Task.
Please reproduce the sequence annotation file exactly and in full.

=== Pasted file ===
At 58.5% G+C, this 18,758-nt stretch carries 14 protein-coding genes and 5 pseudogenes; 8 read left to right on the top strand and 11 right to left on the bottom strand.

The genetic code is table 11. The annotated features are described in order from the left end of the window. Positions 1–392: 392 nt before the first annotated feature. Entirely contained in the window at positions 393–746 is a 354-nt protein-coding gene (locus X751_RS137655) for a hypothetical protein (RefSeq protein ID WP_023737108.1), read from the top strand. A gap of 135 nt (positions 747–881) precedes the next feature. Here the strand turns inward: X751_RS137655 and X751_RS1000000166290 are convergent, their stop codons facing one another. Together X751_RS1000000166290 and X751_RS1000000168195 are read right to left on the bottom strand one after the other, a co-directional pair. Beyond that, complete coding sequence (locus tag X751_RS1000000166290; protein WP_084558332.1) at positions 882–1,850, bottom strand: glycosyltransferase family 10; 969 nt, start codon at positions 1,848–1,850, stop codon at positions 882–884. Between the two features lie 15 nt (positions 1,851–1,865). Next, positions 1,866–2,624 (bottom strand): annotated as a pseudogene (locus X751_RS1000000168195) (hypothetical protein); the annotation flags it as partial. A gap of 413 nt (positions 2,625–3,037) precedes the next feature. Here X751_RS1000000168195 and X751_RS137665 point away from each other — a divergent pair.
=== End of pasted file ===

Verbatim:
At 58.5% G+C, this 18,758-nt stretch carries 14 protein-coding genes and 5 pseudogenes; 8 read left to right on the top strand and 11 right to left on the bottom strand.

The genetic code is table 11. The annotated features are described in order from the left end of the window. Positions 1–392: 392 nt before the first annotated feature. Entirely contained in the window at positions 393–746 is a 354-nt protein-coding gene (locus X751_RS137655) for a hypothetical protein (RefSeq protein ID WP_023737108.1), read from the top strand. A gap of 135 nt (positions 747–881) precedes the next feature. Here the strand turns inward: X751_RS137655 and X751_RS1000000166290 are convergent, their stop codons facing one another. Together X751_RS1000000166290 and X751_RS1000000168195 are read right to left on the bottom strand one after the other, a co-directional pair. Beyond that, complete coding sequence (locus tag X751_RS1000000166290; protein WP_084558332.1) at positions 882–1,850, bottom strand: glycosyltransferase family 10; 969 nt, start codon at positions 1,848–1,850, stop codon at positions 882–884. Between the two features lie 15 nt (positions 1,851–1,865). Next, positions 1,866–2,624 (bottom strand): annotated as a pseudogene (locus X751_RS1000000168195) (hypothetical protein); the annotation flags it as partial. A gap of 413 nt (positions 2,625–3,037) precedes the next feature. Here X751_RS1000000168195 and X751_RS137665 point away from each other — a divergent pair.